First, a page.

Two questions tend to arise from this process:

  1. Why not just use the UPN for synchronization?
  2. Why do you need to synchronize in the first place?

Both questions are fairly simple to answer, but the answers depend on one another. You cannot synchronize against a UPN because a user’s UPN can easily change. You need a value that will never change across the lifetime of a user account (hence the name “immutable”). You need the value to stay constant because synchronization will happen often. You need to synchronize any time a value changes in the on-premise Active Directory. Examples of changes include address changes or name changes. Changing your name can often result in changing your UPN.

It’s preferred to keep these attributes up to date in both systems because then applications can trust that they are getting the right values when requested from either system. This still begs the question though, why do you need to synchronize in the first place? Some people may ask this because it’s theoretically possible to provision new users as they first sign into an application. If the user doesn’t exist when they log in just create them. Simple.

The problem of course is that certain systems require knowledge of the user before the user ever logs in. A perfect example is Exchange. Imagine if a user is on vacation while the transition to Office 365 occurs. If the user doesn’t log in until they get back, that means they wouldn’t have received any email while they were away. Admittedly, not receiving a few weeks of email might be the preferred scenario for some, but I digress.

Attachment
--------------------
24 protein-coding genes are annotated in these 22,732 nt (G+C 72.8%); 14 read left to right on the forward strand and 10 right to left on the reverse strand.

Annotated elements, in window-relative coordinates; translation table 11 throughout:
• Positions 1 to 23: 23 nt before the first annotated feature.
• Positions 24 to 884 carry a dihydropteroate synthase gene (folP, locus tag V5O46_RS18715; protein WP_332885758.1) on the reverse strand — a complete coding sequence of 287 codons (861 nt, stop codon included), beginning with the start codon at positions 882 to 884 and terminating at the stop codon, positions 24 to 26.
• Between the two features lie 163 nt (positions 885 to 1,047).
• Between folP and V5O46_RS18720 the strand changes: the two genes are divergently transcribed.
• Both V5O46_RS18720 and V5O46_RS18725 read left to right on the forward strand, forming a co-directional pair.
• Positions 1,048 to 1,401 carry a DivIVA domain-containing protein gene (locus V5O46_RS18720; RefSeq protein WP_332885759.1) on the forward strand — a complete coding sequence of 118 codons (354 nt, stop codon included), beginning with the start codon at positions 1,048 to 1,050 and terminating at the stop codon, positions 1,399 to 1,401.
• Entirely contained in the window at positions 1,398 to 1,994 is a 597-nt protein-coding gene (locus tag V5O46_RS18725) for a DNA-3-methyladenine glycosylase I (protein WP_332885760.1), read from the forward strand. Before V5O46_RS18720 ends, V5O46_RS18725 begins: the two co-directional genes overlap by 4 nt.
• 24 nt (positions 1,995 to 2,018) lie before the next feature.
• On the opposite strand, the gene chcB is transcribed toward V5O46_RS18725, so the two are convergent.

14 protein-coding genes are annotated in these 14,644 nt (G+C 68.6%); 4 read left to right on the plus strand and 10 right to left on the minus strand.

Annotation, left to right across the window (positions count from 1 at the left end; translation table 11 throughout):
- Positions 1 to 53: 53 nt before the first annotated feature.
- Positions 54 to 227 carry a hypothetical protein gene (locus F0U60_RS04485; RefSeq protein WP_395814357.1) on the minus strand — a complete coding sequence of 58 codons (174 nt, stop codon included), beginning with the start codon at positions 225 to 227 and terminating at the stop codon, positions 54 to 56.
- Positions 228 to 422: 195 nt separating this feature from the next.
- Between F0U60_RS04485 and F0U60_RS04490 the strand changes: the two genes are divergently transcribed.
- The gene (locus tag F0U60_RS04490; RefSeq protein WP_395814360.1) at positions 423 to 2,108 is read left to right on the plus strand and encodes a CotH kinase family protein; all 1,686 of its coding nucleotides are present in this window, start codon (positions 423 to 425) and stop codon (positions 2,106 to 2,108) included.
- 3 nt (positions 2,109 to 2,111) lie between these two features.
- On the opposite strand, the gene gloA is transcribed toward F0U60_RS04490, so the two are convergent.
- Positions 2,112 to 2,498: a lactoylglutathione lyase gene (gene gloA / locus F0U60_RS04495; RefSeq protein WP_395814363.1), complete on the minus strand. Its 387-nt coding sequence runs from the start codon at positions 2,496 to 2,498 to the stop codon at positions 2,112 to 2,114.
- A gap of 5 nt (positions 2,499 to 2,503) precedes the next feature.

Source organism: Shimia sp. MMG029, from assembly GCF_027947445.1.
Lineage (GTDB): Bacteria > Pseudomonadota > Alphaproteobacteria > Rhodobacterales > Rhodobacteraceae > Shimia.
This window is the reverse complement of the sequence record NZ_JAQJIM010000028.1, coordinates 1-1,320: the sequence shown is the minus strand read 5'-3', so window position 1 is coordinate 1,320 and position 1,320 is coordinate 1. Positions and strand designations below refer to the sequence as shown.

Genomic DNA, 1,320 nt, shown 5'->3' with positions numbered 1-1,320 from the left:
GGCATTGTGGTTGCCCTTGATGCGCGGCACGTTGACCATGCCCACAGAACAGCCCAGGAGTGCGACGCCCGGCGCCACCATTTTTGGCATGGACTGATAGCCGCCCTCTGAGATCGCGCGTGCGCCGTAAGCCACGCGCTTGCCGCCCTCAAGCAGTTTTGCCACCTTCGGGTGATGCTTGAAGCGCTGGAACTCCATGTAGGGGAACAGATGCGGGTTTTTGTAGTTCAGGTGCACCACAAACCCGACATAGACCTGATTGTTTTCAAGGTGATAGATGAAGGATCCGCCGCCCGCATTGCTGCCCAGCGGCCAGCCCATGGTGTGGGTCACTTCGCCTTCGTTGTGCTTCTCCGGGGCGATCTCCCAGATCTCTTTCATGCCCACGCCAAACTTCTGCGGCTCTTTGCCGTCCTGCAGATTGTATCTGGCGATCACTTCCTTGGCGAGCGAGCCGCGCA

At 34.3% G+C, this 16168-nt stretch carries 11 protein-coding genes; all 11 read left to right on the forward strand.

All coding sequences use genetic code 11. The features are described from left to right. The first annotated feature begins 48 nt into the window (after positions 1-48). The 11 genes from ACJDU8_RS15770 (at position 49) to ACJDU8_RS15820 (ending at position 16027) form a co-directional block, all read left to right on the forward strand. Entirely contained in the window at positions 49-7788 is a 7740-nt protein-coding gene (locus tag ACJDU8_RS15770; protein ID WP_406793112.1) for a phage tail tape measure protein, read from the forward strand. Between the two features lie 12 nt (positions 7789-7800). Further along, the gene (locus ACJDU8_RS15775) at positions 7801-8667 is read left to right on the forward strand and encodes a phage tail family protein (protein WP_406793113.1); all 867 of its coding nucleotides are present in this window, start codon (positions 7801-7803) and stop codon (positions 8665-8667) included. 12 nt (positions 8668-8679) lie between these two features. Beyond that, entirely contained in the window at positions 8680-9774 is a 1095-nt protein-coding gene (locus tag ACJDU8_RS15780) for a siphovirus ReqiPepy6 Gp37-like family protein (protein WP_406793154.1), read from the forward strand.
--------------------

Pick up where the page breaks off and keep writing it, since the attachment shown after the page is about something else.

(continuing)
So we have to configure DirSync. Skip ahead a few more pages and DirSync executed and synchronized all my users. If we take a look back at my account we now see a value for the immutable ID:

PS C:\Users\Steve\Desktop> Get-MsolUser -UserPrincipalName steve@syfuhs.net | fl *

DisplayName                 : Steve Syfuhs
FirstName                   : Steve
ImmutableId                 : lHh/rEL830q6/mStDnD4uw==
UserPrincipalName           : steve@syfuhs.net
ValidationStatus            : Healthy

At this point I should now be able to log in.

If I navigate to https://portal.microsoftonline.com I’m redirected to https://login.microsoftonline.com and prompted for credentials. However, as soon as I type in my username it prompts telling me I have to go else where to sign in.

image

The sign in screen is smart enough to parse the domain name from my user and lookup the Authentication type tied to that domain. If the domain is configured as Federated the sign in page is told to redirect to ADFS. If we return back to that first PowerShell command we’ll see the authentication is set to Federated. This was set by the Convert-MsolDomainToFederated  command. Two things happened when it was called.